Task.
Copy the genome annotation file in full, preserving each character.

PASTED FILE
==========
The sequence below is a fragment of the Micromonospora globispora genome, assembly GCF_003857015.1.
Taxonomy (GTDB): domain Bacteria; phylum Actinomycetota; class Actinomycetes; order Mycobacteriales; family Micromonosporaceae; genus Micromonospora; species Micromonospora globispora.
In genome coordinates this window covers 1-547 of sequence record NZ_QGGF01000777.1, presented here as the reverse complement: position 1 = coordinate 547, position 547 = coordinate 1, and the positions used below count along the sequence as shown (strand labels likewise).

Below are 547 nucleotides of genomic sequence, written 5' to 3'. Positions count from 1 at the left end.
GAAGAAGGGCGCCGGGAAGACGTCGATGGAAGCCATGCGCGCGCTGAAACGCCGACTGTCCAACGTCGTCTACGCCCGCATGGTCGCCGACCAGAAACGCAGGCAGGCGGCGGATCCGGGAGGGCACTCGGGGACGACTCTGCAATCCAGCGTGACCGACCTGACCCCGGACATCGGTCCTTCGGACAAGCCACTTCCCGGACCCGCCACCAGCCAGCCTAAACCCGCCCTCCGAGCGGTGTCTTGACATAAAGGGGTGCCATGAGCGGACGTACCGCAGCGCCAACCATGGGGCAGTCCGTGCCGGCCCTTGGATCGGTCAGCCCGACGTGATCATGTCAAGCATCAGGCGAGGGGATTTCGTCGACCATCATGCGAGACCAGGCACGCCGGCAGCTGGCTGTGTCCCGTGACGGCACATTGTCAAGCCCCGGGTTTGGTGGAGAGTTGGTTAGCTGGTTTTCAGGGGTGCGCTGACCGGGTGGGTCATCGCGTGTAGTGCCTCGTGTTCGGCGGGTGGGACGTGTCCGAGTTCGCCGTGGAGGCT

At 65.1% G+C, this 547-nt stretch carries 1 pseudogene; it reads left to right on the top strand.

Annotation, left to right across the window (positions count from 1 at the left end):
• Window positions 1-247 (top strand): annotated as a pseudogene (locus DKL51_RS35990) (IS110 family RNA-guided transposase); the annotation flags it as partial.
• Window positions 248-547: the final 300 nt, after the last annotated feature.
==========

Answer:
The sequence below is a fragment of the Micromonospora globispora genome, assembly GCF_003857015.1.
Taxonomy (GTDB): domain Bacteria; phylum Actinomycetota; class Actinomycetes; order Mycobacteriales; family Micromonosporaceae; genus Micromonospora; species Micromonospora globispora.
In genome coordinates this window covers 1-547 of sequence record NZ_QGGF01000777.1, presented here as the reverse complement: position 1 = coordinate 547, position 547 = coordinate 1, and the positions used below count along the sequence as shown (strand labels likewise).

Below are 547 nucleotides of genomic sequence, written 5' to 3'. Positions count from 1 at the left end.
GAAGAAGGGCGCCGGGAAGACGTCGATGGAAGCCATGCGCGCGCTGAAACGCCGACTGTCCAACGTCGTCTACGCCCGCATGGTCGCCGACCAGAAACGCAGGCAGGCGGCGGATCCGGGAGGGCACTCGGGGACGACTCTGCAATCCAGCGTGACCGACCTGACCCCGGACATCGGTCCTTCGGACAAGCCACTTCCCGGACCCGCCACCAGCCAGCCTAAACCCGCCCTCCGAGCGGTGTCTTGACATAAAGGGGTGCCATGAGCGGACGTACCGCAGCGCCAACCATGGGGCAGTCCGTGCCGGCCCTTGGATCGGTCAGCCCGACGTGATCATGTCAAGCATCAGGCGAGGGGATTTCGTCGACCATCATGCGAGACCAGGCACGCCGGCAGCTGGCTGTGTCCCGTGACGGCACATTGTCAAGCCCCGGGTTTGGTGGAGAGTTGGTTAGCTGGTTTTCAGGGGTGCGCTGACCGGGTGGGTCATCGCGTGTAGTGCCTCGTGTTCGGCGGGTGGGACGTGTCCGAGTTCGCCGTGGAGGCT

At 65.1% G+C, this 547-nt stretch carries 1 pseudogene; it reads left to right on the top strand.

Annotation, left to right across the window (positions count from 1 at the left end):
• Window positions 1-247 (top strand): annotated as a pseudogene (locus DKL51_RS35990) (IS110 family RNA-guided transposase); the annotation flags it as partial.
• Window positions 248-547: the final 300 nt, after the last annotated feature.